I listened to this TED Talk by Elizabeth Gilbert of the Eat, Pray, Love fame and what she articulated resonated with me. She talks about how she’s found her home through her writing. Because of this torch, failing is inconsequential. She is not wedded to an outcome, but finds devotion in the process. In this piece she defines home: “Your home is whatever in this world you love more than you love yourself. So that might be creativity, it might be family, it might be invention, adventure, faith, service, it might be raising corgis, I don’t know, your home is that thing to which you can dedicate your energies with such singular devotion that the ultimate results become inconsequential.”
For the last twenty years of my life, I’ve written in some form. Whether it was a thesis for my English literature class or short-stories for my creative writing course or an appellate brief for a client, words thread my life together. Only in the last few years, I’ve discovered how writing exacts a comfort that I cannot find anywhere else. After my father’s passing five years ago, I plunged into a deep canyon of sadness. I could not figure out my grief. Others tried to console, but their good-intentioned words lacked a texture that I needed. Instead, I started writing again to excavate my emotions and understand the complexities of witnessing a parent passing away. But I learned something as I started exploring writing again. It became more than just finding a way to channel my grief, but discovering a way to feel at home again.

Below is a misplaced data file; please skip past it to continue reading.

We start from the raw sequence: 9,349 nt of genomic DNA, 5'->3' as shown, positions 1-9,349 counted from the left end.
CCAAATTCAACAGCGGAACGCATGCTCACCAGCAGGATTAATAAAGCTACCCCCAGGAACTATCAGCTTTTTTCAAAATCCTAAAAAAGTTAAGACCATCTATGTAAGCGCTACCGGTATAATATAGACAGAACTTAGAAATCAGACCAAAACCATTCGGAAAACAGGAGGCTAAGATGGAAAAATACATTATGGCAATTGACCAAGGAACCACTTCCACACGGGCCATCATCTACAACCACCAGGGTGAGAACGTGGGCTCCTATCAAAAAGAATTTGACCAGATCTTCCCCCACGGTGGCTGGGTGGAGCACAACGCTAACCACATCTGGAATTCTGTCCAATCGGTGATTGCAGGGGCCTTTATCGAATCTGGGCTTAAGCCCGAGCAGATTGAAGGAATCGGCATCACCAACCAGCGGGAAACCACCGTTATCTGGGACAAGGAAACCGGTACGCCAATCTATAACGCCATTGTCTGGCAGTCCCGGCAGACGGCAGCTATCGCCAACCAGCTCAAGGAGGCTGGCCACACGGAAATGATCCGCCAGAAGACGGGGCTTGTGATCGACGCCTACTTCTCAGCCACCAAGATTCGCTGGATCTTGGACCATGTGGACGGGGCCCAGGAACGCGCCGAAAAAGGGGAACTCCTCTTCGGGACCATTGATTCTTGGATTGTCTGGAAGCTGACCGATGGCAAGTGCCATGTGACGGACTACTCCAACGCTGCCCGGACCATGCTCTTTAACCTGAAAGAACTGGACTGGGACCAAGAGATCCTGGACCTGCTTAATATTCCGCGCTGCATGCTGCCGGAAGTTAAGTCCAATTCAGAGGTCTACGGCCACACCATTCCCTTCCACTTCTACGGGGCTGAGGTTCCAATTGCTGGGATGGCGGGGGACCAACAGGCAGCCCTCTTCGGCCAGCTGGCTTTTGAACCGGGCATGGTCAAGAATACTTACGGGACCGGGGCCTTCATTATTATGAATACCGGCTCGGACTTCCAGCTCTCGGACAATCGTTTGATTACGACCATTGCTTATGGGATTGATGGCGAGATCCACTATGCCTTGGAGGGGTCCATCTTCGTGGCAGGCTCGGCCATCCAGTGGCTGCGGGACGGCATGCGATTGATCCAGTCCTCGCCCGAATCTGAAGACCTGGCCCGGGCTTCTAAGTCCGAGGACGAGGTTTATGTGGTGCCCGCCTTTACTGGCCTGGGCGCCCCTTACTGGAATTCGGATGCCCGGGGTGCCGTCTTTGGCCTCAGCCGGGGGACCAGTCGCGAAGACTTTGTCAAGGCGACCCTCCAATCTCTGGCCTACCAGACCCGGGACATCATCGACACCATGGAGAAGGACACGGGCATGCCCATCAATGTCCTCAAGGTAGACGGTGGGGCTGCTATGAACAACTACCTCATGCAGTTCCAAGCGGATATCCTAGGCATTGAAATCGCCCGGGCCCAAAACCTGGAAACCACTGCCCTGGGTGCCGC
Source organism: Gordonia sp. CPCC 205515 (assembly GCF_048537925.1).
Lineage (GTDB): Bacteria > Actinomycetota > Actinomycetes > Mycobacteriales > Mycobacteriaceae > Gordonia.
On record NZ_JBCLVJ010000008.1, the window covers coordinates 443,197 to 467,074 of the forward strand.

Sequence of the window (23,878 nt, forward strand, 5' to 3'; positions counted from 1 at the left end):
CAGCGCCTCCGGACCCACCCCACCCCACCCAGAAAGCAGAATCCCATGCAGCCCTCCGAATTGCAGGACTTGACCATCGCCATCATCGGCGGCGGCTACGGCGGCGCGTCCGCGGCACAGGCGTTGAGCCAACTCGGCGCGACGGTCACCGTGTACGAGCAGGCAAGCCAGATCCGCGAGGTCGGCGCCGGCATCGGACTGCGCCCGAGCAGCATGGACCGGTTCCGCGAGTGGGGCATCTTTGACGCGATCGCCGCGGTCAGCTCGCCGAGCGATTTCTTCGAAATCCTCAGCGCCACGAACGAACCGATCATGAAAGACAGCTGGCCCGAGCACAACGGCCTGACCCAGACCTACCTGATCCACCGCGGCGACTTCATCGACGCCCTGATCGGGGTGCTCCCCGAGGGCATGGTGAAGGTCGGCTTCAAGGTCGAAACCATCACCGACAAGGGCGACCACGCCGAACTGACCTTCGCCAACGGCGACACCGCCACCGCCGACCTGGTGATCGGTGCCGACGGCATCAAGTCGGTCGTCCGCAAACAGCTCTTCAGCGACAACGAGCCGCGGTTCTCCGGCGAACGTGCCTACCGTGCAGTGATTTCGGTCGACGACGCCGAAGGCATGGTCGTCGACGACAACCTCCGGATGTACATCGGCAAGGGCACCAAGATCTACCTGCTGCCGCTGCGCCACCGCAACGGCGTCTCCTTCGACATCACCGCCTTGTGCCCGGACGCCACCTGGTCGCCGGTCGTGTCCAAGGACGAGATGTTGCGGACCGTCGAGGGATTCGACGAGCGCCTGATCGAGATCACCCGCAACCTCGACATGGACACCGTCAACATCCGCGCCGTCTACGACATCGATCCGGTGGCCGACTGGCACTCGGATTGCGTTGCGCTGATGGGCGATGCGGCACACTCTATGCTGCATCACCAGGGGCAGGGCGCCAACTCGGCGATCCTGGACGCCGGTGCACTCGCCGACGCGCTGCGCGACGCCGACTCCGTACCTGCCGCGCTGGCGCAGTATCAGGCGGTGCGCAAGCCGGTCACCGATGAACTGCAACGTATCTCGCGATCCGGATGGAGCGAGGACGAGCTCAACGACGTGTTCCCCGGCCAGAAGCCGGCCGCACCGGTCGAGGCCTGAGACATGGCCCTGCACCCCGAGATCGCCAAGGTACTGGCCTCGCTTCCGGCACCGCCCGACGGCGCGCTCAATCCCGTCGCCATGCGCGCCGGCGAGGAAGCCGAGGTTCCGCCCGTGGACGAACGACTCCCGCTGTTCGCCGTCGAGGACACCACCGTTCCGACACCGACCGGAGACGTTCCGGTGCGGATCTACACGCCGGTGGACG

For so long, I defined home linearly. Home centered on geography – where your family lived or where you came from or where you spent a set number of years. When I married and had my daughter, the definition of home evolved to include more people, to other geographical places, but when my father passed, I needed to redefine home again. This is where writing became a safe place to return. Over the last few years, writing in this space or in my memoir, helped me navigate and reconfigure a new map. Isn’t this what we are constantly doing? Aren’t we all trying to find a place to feel home or call home? After reviewing pieces that I’ve written here, a large part of my focus centers on home. What it was or what it is becoming, or how I am trying to reconstruct it based on what is in my now. Through all these explorations, one constant remains: I am writing.
Writing is my one safe place. That safe place is what we are all looking for.
Image: “Pen and Paper” by Dinuraj K via Flickr.